At Zen, not only we teach freediving but we also expand the scope of our activities to build a community around the spirit and the values we love. This is why Zen recently sponsored the music video Birthplace, by British artist Novo Amor. No we are not investing in the music industry, but Birthplace shows in a poetic way the major issue of plastic in the ocean, by filming a man (a freediver) discovering this catastrophe.
One of the two directors, Jorik Dozy, is also a visual effects artist who works at Lucasfilm just like me. He had already directed Novo Amor's previous video, Terraform, which I found stunning, so when he approached me to ask about freediving, I was very excited to be able to help in any way possible. Jorik firstly wanted to know what could be done underwater, on one breath hold. Some of his early questions were "How long can you act?", "Is 10 meters a reasonable depth to shoot?", "Can you do 80 dives day?", "How much rest do you need between each dive?", "Can you dive without a mask or goggles?".
After all those questions I introduced Jorik to Chris, co-founder of Zen, because he could talk in depth about the philosophy of freediving and of Zen, which could help to shape the video and the relationship with the actor. Chris also put Mike Board (from Freedive Gili) and Jorik in touch, as he seemed to be an ideal cast for the role - an intuition that was right on target!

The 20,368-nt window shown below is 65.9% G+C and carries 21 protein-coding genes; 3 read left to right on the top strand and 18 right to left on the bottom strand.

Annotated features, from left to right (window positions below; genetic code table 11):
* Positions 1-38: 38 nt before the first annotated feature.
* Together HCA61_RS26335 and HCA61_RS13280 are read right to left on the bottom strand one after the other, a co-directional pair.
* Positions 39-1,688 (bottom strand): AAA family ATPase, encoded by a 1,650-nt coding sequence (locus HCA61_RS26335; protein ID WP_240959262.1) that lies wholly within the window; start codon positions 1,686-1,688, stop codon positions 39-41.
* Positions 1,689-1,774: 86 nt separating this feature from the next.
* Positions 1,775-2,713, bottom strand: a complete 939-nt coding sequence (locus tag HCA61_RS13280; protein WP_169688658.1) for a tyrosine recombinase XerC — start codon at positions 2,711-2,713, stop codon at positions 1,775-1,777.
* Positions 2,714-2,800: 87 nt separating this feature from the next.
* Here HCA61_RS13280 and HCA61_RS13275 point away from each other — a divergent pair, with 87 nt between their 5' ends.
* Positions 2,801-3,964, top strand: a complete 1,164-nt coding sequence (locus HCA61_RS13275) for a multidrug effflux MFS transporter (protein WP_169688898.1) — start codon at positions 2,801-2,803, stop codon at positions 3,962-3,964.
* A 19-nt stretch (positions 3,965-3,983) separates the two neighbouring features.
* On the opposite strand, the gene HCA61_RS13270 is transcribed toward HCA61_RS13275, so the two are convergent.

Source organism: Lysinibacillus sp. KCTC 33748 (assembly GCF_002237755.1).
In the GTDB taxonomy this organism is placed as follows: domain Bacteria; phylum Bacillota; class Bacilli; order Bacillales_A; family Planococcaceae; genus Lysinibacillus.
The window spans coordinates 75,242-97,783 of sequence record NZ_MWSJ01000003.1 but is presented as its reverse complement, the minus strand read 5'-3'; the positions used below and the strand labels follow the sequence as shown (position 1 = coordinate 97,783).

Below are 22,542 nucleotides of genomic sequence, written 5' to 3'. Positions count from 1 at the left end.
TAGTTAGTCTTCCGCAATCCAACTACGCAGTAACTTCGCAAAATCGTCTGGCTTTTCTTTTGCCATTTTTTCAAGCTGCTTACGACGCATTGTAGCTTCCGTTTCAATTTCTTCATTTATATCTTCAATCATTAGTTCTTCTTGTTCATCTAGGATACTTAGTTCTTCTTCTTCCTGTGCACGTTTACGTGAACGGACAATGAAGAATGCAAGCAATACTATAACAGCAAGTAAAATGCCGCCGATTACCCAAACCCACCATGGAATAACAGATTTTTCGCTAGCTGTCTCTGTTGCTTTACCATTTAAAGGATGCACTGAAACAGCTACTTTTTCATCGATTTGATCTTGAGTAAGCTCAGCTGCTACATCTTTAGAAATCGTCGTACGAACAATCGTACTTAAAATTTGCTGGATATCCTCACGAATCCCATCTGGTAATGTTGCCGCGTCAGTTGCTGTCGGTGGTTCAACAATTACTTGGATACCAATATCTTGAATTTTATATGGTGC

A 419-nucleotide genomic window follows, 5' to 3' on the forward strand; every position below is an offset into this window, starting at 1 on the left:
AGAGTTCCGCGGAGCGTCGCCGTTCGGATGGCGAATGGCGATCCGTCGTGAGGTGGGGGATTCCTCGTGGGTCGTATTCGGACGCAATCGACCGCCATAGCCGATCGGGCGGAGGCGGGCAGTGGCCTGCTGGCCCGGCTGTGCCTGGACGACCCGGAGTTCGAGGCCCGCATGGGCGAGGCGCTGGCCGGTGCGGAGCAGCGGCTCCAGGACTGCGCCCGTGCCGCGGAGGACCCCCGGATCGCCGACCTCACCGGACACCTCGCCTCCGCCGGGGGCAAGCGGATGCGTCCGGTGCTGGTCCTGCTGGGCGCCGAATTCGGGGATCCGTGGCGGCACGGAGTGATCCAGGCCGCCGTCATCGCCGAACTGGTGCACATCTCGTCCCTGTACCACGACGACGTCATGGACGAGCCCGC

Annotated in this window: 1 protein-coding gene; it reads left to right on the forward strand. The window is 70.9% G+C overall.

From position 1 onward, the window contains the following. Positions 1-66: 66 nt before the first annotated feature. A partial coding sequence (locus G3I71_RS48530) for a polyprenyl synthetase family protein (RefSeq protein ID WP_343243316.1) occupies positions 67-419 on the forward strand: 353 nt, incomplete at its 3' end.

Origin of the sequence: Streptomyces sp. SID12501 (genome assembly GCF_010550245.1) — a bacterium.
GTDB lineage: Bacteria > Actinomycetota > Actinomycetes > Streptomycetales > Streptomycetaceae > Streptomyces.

Thereafter I suggested to Jorik and his camera operator Nihal Friedel (another artist from Lucasfilm) to do a test shoot in a pool, with the assistance of Kohei Ueno, a fellow Zenner, for safety (thanks buddy!). The goal was to figure out some key aspects: try out actions (swim, fall to the bottom etc.), try out poses (foetus position, stand up for over the shoulder shots, close up on face etc.), try several cloths to see how they react underwater (I was wearing jeans, which makes swimming pretty hard!), play with plastic bags, try several camera moves, try lights, try to film at 50 or 100 frames per seconds for slow motion effect etc. We also had to figure out communication underwater between the three of us, as the scuba divers would not be able to repeatedly go up and down to talk.
When I looked at the rushes after the shoot, I was astonished by their quality. So I decided to do a quick edit and add some music: https://vimeo.com/fmdesplanques/freedivevideotest. Even though the result was pretty rough, it was extremely promising because it showed that they had the technical means to shoot according to plan and that the aesthetic quality would live up to their expectations.
The final result is visually stunning and delivers a strong message about a major ecological issue. It was a great privilege to be part of the pre-production of this incredible project that bridges two of my passions.
A making off video will be available online in a couple of days, along with an interview of Chris explaining how Zen was involved in the project. In the meantime you can watch or re-watch the video on https://www.youtube.com/watch?v=MGslEcmVurg (if you use Chrome you can watch in stunning 4K HD).